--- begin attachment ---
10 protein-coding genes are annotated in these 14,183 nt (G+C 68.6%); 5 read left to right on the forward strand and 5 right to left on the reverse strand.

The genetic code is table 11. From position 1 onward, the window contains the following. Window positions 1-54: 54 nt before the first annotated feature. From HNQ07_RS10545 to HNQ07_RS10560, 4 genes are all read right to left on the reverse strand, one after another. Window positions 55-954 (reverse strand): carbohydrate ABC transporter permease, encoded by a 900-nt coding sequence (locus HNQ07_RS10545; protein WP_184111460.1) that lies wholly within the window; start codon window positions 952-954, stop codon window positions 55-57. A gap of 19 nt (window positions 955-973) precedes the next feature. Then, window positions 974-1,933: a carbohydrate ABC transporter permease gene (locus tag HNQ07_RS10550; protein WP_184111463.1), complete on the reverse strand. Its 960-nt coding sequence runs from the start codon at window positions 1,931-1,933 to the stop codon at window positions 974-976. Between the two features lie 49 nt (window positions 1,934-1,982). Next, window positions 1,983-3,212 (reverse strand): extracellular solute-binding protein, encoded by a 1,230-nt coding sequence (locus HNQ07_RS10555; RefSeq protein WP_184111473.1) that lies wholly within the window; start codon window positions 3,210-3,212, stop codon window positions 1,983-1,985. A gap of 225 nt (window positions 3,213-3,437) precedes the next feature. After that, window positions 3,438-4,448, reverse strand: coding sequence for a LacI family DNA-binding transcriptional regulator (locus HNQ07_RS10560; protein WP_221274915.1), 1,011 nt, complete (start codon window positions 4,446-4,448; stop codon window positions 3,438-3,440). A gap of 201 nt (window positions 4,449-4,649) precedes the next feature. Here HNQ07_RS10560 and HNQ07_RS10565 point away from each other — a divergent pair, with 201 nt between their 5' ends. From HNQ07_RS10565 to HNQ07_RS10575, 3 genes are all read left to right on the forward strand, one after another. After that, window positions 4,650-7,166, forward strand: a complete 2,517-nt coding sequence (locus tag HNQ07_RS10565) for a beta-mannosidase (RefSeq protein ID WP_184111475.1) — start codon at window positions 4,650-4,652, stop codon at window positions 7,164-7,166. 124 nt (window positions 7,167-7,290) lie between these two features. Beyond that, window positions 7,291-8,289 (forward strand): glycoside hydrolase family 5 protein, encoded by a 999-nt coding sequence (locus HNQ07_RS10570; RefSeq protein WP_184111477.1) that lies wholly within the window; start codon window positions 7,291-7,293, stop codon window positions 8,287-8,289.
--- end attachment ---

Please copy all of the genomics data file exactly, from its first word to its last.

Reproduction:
10 protein-coding genes are annotated in these 14,183 nt (G+C 68.6%); 5 read left to right on the forward strand and 5 right to left on the reverse strand.

The genetic code is table 11. From position 1 onward, the window contains the following. Window positions 1-54: 54 nt before the first annotated feature. From HNQ07_RS10545 to HNQ07_RS10560, 4 genes are all read right to left on the reverse strand, one after another. Window positions 55-954 (reverse strand): carbohydrate ABC transporter permease, encoded by a 900-nt coding sequence (locus HNQ07_RS10545; protein WP_184111460.1) that lies wholly within the window; start codon window positions 952-954, stop codon window positions 55-57. A gap of 19 nt (window positions 955-973) precedes the next feature. Then, window positions 974-1,933: a carbohydrate ABC transporter permease gene (locus tag HNQ07_RS10550; protein WP_184111463.1), complete on the reverse strand. Its 960-nt coding sequence runs from the start codon at window positions 1,931-1,933 to the stop codon at window positions 974-976. Between the two features lie 49 nt (window positions 1,934-1,982). Next, window positions 1,983-3,212 (reverse strand): extracellular solute-binding protein, encoded by a 1,230-nt coding sequence (locus HNQ07_RS10555; RefSeq protein WP_184111473.1) that lies wholly within the window; start codon window positions 3,210-3,212, stop codon window positions 1,983-1,985. A gap of 225 nt (window positions 3,213-3,437) precedes the next feature. After that, window positions 3,438-4,448, reverse strand: coding sequence for a LacI family DNA-binding transcriptional regulator (locus HNQ07_RS10560; protein WP_221274915.1), 1,011 nt, complete (start codon window positions 4,446-4,448; stop codon window positions 3,438-3,440). A gap of 201 nt (window positions 4,449-4,649) precedes the next feature. Here HNQ07_RS10560 and HNQ07_RS10565 point away from each other — a divergent pair, with 201 nt between their 5' ends. From HNQ07_RS10565 to HNQ07_RS10575, 3 genes are all read left to right on the forward strand, one after another. After that, window positions 4,650-7,166, forward strand: a complete 2,517-nt coding sequence (locus tag HNQ07_RS10565) for a beta-mannosidase (RefSeq protein ID WP_184111475.1) — start codon at window positions 4,650-4,652, stop codon at window positions 7,164-7,166. 124 nt (window positions 7,167-7,290) lie between these two features. Beyond that, window positions 7,291-8,289 (forward strand): glycoside hydrolase family 5 protein, encoded by a 999-nt coding sequence (locus HNQ07_RS10570; RefSeq protein WP_184111477.1) that lies wholly within the window; start codon window positions 7,291-7,293, stop codon window positions 8,287-8,289.